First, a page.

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Forza Motorsport’s car models are being fixed, but not for the current game



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Forza Motorsport has been making some serious strides forward as of late, believe it or not. Between improved progression mechanics, AI, and general content, Turn 10 has been putting in work to make things better, and fixing car models is now on the docket, too, believe it or not.

For those who are not in the know, and not the biggest deal in the grand scheme of things, some of the Forza games’ legacy vehicle models are rather inaccurate when compared to their real-world counterparts. Gran Turismo 7, too, is way better in this regard than either of the contemporary Forza titles, and fans have been asking for Turn 10 and Playground Games to fix things up for quite a while now.

Now, out of the blue, Turn 10 confirmed it is working on updating its vehicle model library, with almost a dozen classics already on the docket for a fix. The downside? These updates aren’t coming anytime soon, and they won’t be implemented into the current Forza Motorsport, either.

Turn 10 confirms that legacy Forza car models will be fixed… in future games

Turn 10’s plans for Forza Motorsport have been to make it a long-lasting live-service game, and though the game is now substantially better than it was on day one, it seems it still won’t be getting all of the team’s planned tech and content upgrades after all. So far, Turn 10 has confirmed that the future Forza games will receive updated and accurized representations of the following vehicles:

  • BMW M3 E30 (1992)
  • Dodge Viper GTS ACR (1999)
  • Ferrari 575M Maranello (2002)
  • Ford Focus RS (2003)
  • Mazda RX-7 FD3S (1997)
  • Mitsubishi Lancer EVO VI MR (1999)
  • Nissan Silvia Spec-R S15 (2000)
  • Nissan Skyline GT-R R32 V-Spec (1993)
  • Toyota Sprinter Trueno Apex AE86 (1985)

Kudos to Redditor red_fuel for their list! It is, of course, disappointing to hear that the current live-service Forza Motorsport isn’t likely to receive up-to-date models of these cars, but Turn 10’s reasoning is understandable in its own right.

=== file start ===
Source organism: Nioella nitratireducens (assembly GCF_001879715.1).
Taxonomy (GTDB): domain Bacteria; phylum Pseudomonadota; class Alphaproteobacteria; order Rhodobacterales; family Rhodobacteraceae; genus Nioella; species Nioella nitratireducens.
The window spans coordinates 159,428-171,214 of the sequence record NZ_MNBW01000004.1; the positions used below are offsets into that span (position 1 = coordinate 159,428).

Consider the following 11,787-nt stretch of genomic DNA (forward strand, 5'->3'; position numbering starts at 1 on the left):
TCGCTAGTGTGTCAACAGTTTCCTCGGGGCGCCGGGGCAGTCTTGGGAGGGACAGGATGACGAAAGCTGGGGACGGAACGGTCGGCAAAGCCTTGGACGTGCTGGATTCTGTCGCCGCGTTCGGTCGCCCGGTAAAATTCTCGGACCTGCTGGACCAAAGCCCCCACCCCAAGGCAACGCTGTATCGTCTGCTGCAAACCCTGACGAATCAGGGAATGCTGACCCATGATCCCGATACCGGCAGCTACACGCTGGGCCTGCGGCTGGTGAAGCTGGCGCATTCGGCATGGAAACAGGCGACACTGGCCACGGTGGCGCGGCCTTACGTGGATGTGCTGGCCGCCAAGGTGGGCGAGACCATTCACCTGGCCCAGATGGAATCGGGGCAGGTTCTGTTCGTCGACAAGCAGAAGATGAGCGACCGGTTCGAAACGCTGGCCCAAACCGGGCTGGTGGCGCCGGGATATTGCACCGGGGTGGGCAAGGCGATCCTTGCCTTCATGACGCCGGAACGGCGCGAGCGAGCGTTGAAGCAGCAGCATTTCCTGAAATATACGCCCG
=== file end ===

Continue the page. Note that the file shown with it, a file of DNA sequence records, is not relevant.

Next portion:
Notably, the team’s comment explains how finding a museum-quality car they need to scan is non-trivial by default, and that’s without taking into account all the licensing and technical issues that come part and parcel with the job. Heck, even the inevitable Forza Horizon 6 might not be privy to some of these updates, depending on how hard it is to source some of the faulty vehicle models.

That’s not to say that Forza Motorsport hasn’t already made improvements in this area, either. Some car models, such as the legendary Impreza 22B, have been updated to better reflect their real-world inspirations, and this is bound to have thrilled fellow car aficionados when they discovered it:

I have bemoaned Forza‘s car paint shader before, so it stands to reason that I’m fairly nitpicky when it comes to real-world car representation as well. Certainly, the news that Turn 10’s hard work updating all the problematic models isn’t likely to be reflected in Forza Motorsport is disappointing, but I myself am happy to hear that the franchise’s roster of car models will inevitably be improved and iterated upon. For the time being, that’s good enough!

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